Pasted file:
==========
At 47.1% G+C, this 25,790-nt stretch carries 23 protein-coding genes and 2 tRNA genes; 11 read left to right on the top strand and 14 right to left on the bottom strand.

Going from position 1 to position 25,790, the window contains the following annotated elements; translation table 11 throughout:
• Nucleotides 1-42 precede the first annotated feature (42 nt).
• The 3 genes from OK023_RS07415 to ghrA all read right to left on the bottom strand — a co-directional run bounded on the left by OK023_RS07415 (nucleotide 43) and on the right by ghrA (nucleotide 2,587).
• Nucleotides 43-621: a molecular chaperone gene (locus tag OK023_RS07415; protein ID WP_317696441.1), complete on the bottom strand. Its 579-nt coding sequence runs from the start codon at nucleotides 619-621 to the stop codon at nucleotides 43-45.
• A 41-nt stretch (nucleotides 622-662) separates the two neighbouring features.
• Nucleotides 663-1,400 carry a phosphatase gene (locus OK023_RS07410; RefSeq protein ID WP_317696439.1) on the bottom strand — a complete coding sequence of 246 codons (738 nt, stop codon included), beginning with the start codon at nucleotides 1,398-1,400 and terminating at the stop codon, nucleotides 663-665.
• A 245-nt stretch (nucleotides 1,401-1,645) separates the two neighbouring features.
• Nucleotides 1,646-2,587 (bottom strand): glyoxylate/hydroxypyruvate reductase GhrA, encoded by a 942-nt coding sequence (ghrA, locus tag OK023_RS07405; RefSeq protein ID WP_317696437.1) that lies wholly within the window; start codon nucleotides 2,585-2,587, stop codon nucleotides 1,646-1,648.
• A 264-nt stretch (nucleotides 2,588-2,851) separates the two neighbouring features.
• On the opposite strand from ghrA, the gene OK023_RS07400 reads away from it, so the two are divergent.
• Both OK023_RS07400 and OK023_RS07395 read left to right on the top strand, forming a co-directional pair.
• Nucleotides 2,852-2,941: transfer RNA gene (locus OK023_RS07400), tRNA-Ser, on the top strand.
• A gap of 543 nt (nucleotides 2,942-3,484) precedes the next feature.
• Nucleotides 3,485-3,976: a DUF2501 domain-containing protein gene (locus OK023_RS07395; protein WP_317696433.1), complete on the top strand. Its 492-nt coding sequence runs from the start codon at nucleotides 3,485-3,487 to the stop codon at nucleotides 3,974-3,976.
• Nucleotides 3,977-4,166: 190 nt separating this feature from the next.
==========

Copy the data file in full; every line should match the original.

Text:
At 47.1% G+C, this 25,790-nt stretch carries 23 protein-coding genes and 2 tRNA genes; 11 read left to right on the top strand and 14 right to left on the bottom strand.

Going from position 1 to position 25,790, the window contains the following annotated elements; translation table 11 throughout:
• Nucleotides 1-42 precede the first annotated feature (42 nt).
• The 3 genes from OK023_RS07415 to ghrA all read right to left on the bottom strand — a co-directional run bounded on the left by OK023_RS07415 (nucleotide 43) and on the right by ghrA (nucleotide 2,587).
• Nucleotides 43-621: a molecular chaperone gene (locus tag OK023_RS07415; protein ID WP_317696441.1), complete on the bottom strand. Its 579-nt coding sequence runs from the start codon at nucleotides 619-621 to the stop codon at nucleotides 43-45.
• A 41-nt stretch (nucleotides 622-662) separates the two neighbouring features.
• Nucleotides 663-1,400 carry a phosphatase gene (locus OK023_RS07410; RefSeq protein ID WP_317696439.1) on the bottom strand — a complete coding sequence of 246 codons (738 nt, stop codon included), beginning with the start codon at nucleotides 1,398-1,400 and terminating at the stop codon, nucleotides 663-665.
• A 245-nt stretch (nucleotides 1,401-1,645) separates the two neighbouring features.
• Nucleotides 1,646-2,587 (bottom strand): glyoxylate/hydroxypyruvate reductase GhrA, encoded by a 942-nt coding sequence (ghrA, locus tag OK023_RS07405; RefSeq protein ID WP_317696437.1) that lies wholly within the window; start codon nucleotides 2,585-2,587, stop codon nucleotides 1,646-1,648.
• A 264-nt stretch (nucleotides 2,588-2,851) separates the two neighbouring features.
• On the opposite strand from ghrA, the gene OK023_RS07400 reads away from it, so the two are divergent.
• Both OK023_RS07400 and OK023_RS07395 read left to right on the top strand, forming a co-directional pair.
• Nucleotides 2,852-2,941: transfer RNA gene (locus OK023_RS07400), tRNA-Ser, on the top strand.
• A gap of 543 nt (nucleotides 2,942-3,484) precedes the next feature.
• Nucleotides 3,485-3,976: a DUF2501 domain-containing protein gene (locus OK023_RS07395; protein WP_317696433.1), complete on the top strand. Its 492-nt coding sequence runs from the start codon at nucleotides 3,485-3,487 to the stop codon at nucleotides 3,974-3,976.
• Nucleotides 3,977-4,166: 190 nt separating this feature from the next.